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Jasmine (taxonomic name Jasminum is a genus of shrubs and vines in the olive family (Oleaceae). It contains around 200 species native to tropical and warm temperate regions of Europe, Asia, and Africa. Jasmines are widely cultivated for the characteristic fragrance of their flowers. A number of unrelated plants contain the word 'Jasmine' in their common names (see Other plants called 'Jasmine').Jasmines can be either deciduous (leaves falling in autumn) or evergreen (green all year round), and can be erect, spreading, or climbing shrubs and vines. Their leaves are borne opposite or alternate. They can be simple, trifoliate, or pinnate. The flowers are typically around 2.5 cm (0.98 in) in diameter. They are white or yellow in color, although in rare instances they can be slightly reddish.
The flowers are borne in cymose clusters with a minimum of three flowers, though they can also be solitary on the ends of branchlets. Each flower has about four to nine petals, two locules, and one to four ovules. They have two stamens with very short filaments. The bracts are linear or ovate. The calyx is bell-shaped. They are usually very fragrant. The fruits of jasmines are berries that turn black when ripe. Jasmines are native to tropical and subtropical regions of Asia, Africa, and Australia.
Among the 200 species, only one is native to Europe. Their center of diversity is in South Asia and Southeast Asia. Although not native to Europe, a number of jasmine species have become naturalized in Mediterranean Europe. For example, the so-called Spanish jasmine or Catalonian jasmine (Jasminum grandiflorum) was originally from Iran and western South Asia, and is now naturalized in the Iberian Peninsula.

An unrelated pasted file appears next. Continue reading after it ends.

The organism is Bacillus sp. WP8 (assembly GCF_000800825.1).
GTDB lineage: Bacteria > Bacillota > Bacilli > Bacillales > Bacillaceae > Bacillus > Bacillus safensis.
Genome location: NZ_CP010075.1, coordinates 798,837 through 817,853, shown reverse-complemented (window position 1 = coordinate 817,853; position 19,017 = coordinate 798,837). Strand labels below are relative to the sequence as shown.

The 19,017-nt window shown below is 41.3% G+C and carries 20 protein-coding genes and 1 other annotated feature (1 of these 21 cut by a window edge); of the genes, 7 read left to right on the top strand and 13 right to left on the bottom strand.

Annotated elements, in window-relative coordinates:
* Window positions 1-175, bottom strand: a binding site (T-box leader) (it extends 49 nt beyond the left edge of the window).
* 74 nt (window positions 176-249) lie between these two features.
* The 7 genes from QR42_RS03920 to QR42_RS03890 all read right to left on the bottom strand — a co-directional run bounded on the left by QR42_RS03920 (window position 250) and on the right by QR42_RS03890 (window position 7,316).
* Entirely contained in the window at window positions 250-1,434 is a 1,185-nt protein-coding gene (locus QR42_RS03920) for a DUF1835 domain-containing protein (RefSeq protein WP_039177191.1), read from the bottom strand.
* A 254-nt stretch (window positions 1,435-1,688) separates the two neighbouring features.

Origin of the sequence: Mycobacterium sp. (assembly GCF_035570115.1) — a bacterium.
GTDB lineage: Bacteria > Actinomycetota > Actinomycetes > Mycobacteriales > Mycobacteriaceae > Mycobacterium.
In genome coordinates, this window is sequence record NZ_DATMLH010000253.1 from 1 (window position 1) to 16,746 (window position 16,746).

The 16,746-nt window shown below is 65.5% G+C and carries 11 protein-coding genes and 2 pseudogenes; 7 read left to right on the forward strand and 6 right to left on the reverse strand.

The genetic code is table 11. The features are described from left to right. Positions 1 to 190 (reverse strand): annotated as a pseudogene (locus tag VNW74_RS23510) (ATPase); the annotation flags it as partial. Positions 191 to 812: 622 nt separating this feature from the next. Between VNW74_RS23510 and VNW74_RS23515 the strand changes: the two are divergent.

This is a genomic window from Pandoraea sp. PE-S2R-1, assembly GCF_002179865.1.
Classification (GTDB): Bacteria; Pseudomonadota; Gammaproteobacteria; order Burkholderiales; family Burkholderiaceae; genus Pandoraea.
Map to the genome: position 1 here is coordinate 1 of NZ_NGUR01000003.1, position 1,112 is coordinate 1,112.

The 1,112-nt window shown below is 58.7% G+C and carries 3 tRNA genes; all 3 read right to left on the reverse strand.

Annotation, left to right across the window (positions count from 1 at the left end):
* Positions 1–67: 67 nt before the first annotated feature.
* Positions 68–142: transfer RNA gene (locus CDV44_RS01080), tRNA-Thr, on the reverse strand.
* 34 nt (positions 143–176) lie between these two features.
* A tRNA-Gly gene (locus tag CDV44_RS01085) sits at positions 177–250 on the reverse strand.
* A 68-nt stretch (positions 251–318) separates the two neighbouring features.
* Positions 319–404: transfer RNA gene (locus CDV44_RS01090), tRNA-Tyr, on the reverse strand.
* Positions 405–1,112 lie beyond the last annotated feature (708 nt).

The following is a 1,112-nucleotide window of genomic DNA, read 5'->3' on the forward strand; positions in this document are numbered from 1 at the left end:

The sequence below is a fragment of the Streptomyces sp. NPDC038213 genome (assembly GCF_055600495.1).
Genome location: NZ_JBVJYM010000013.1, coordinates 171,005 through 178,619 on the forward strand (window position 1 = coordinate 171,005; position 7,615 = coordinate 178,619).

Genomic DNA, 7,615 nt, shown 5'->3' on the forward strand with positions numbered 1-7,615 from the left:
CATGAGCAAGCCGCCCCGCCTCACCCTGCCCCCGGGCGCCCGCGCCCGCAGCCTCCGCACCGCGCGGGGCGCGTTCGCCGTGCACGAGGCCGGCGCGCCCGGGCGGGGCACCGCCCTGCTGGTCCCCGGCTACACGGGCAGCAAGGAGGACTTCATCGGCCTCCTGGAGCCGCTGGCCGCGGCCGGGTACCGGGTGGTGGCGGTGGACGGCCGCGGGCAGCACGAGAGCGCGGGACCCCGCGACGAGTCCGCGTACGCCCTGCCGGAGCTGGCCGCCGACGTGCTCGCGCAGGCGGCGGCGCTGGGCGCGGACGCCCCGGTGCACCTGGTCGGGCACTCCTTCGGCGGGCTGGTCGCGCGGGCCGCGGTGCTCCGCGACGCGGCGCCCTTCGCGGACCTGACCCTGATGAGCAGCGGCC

Species belonging to genus Jasminum are classified under the tribe Jasmineae of the olive family (Oleaceae).Jasminum is divided into five sectionsâ��Alternifolia, Jasminum, Primulina, Trifoliolata, and Unifoliolata. Widely cultivated for its flowers, jasmine is enjoyed in the garden, as a house plant, and as cut flowers. The flowers are worn by women in their hair in southern and southeast Asia. The delicate jasmine flower opens only at night and may be plucked in the morning when the tiny petals are tightly closed, then stored in a cool place until night.
The petals begin to open between six and eight in the evening, as the temperature lowers.Jasmine syrup, made from jasmine flowers, is used as a flavouring agent.Many species also yield an absolute, which is used in perfumes and incense. Its chemical constituents include methyl anthranilate, indole, benzyl alcohol, linalool, and skatole. Jasmine gave name to the jasmonate plant hormones as methyl jasmonate isolated from the jasmine oil of Jasminum grandiflorum led to the discovery of the molecular structure of jasmonates.
There is saying that “ No perfume without Jasmine”, very true if you consider that almost all fragrances do contain a touch of this exquisite odour. The odour of Jasmine is heady sensual deep and intoxicating. There are so many facets to a jasmine odour that it is impossible to describe in words. Three types of Jasmines that are used in Perfumery are Jasmine Grandiflorum, Jasmine Sambac and Jasmine Auriculatum. Grandiflorum and Sambac are the two most used. Whereas Grandiflorum has a deep sweet jam like odour sambac is green and calyx like.